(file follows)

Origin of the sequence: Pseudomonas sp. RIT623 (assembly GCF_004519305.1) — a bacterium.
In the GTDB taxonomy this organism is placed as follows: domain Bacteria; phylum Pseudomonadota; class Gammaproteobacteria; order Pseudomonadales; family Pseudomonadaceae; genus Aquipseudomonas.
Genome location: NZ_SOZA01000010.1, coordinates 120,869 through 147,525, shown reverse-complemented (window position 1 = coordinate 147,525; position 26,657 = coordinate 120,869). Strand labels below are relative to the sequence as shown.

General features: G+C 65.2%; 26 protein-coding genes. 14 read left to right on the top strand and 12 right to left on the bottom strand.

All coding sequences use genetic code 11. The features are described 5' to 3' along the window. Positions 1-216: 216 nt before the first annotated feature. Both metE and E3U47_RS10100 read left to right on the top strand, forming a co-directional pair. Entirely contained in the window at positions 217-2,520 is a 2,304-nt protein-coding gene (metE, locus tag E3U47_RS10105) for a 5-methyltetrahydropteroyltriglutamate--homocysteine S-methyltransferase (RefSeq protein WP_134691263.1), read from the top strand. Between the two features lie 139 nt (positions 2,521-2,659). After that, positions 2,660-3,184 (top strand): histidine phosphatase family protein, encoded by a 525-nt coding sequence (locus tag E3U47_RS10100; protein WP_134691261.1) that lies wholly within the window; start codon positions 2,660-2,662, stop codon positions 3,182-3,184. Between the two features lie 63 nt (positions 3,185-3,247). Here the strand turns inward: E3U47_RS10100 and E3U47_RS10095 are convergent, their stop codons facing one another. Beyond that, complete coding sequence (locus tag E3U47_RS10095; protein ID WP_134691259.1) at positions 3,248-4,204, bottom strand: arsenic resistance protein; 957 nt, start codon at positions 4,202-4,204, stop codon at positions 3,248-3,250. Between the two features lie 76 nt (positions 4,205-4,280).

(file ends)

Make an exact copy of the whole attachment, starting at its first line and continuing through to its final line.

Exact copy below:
Origin of the sequence: Pseudomonas sp. RIT623 (assembly GCF_004519305.1) — a bacterium.
In the GTDB taxonomy this organism is placed as follows: domain Bacteria; phylum Pseudomonadota; class Gammaproteobacteria; order Pseudomonadales; family Pseudomonadaceae; genus Aquipseudomonas.
Genome location: NZ_SOZA01000010.1, coordinates 120,869 through 147,525, shown reverse-complemented (window position 1 = coordinate 147,525; position 26,657 = coordinate 120,869). Strand labels below are relative to the sequence as shown.

General features: G+C 65.2%; 26 protein-coding genes. 14 read left to right on the top strand and 12 right to left on the bottom strand.

All coding sequences use genetic code 11. The features are described 5' to 3' along the window. Positions 1-216: 216 nt before the first annotated feature. Both metE and E3U47_RS10100 read left to right on the top strand, forming a co-directional pair. Entirely contained in the window at positions 217-2,520 is a 2,304-nt protein-coding gene (metE, locus tag E3U47_RS10105) for a 5-methyltetrahydropteroyltriglutamate--homocysteine S-methyltransferase (RefSeq protein WP_134691263.1), read from the top strand. Between the two features lie 139 nt (positions 2,521-2,659). After that, positions 2,660-3,184 (top strand): histidine phosphatase family protein, encoded by a 525-nt coding sequence (locus tag E3U47_RS10100; protein WP_134691261.1) that lies wholly within the window; start codon positions 2,660-2,662, stop codon positions 3,182-3,184. Between the two features lie 63 nt (positions 3,185-3,247). Here the strand turns inward: E3U47_RS10100 and E3U47_RS10095 are convergent, their stop codons facing one another. Beyond that, complete coding sequence (locus tag E3U47_RS10095; protein ID WP_134691259.1) at positions 3,248-4,204, bottom strand: arsenic resistance protein; 957 nt, start codon at positions 4,202-4,204, stop codon at positions 3,248-3,250. Between the two features lie 76 nt (positions 4,205-4,280).